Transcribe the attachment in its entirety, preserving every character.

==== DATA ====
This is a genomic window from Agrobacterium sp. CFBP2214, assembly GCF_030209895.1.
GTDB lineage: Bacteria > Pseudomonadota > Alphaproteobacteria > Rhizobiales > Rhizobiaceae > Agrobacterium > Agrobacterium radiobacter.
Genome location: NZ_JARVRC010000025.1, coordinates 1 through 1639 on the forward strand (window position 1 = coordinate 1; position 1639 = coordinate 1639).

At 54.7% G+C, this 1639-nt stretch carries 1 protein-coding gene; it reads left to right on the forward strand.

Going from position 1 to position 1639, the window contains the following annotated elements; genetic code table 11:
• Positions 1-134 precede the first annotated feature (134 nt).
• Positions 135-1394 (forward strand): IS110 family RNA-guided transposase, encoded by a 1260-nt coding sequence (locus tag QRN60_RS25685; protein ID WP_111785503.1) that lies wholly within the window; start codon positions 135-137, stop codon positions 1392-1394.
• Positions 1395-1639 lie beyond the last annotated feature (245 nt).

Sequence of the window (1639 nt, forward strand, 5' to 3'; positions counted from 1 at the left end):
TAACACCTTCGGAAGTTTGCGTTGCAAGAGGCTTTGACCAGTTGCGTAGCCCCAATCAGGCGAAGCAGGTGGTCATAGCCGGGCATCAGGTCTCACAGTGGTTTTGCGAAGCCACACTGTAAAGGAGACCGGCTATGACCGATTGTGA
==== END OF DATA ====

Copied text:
This is a genomic window from Agrobacterium sp. CFBP2214, assembly GCF_030209895.1.
GTDB lineage: Bacteria > Pseudomonadota > Alphaproteobacteria > Rhizobiales > Rhizobiaceae > Agrobacterium > Agrobacterium radiobacter.
Genome location: NZ_JARVRC010000025.1, coordinates 1 through 1639 on the forward strand (window position 1 = coordinate 1; position 1639 = coordinate 1639).

At 54.7% G+C, this 1639-nt stretch carries 1 protein-coding gene; it reads left to right on the forward strand.

Going from position 1 to position 1639, the window contains the following annotated elements; genetic code table 11:
• Positions 1-134 precede the first annotated feature (134 nt).
• Positions 135-1394 (forward strand): IS110 family RNA-guided transposase, encoded by a 1260-nt coding sequence (locus tag QRN60_RS25685; protein ID WP_111785503.1) that lies wholly within the window; start codon positions 135-137, stop codon positions 1392-1394.
• Positions 1395-1639 lie beyond the last annotated feature (245 nt).

Sequence of the window (1639 nt, forward strand, 5' to 3'; positions counted from 1 at the left end):
TAACACCTTCGGAAGTTTGCGTTGCAAGAGGCTTTGACCAGTTGCGTAGCCCCAATCAGGCGAAGCAGGTGGTCATAGCCGGGCATCAGGTCTCACAGTGGTTTTGCGAAGCCACACTGTAAAGGAGACCGGCTATGACCGATTGTGA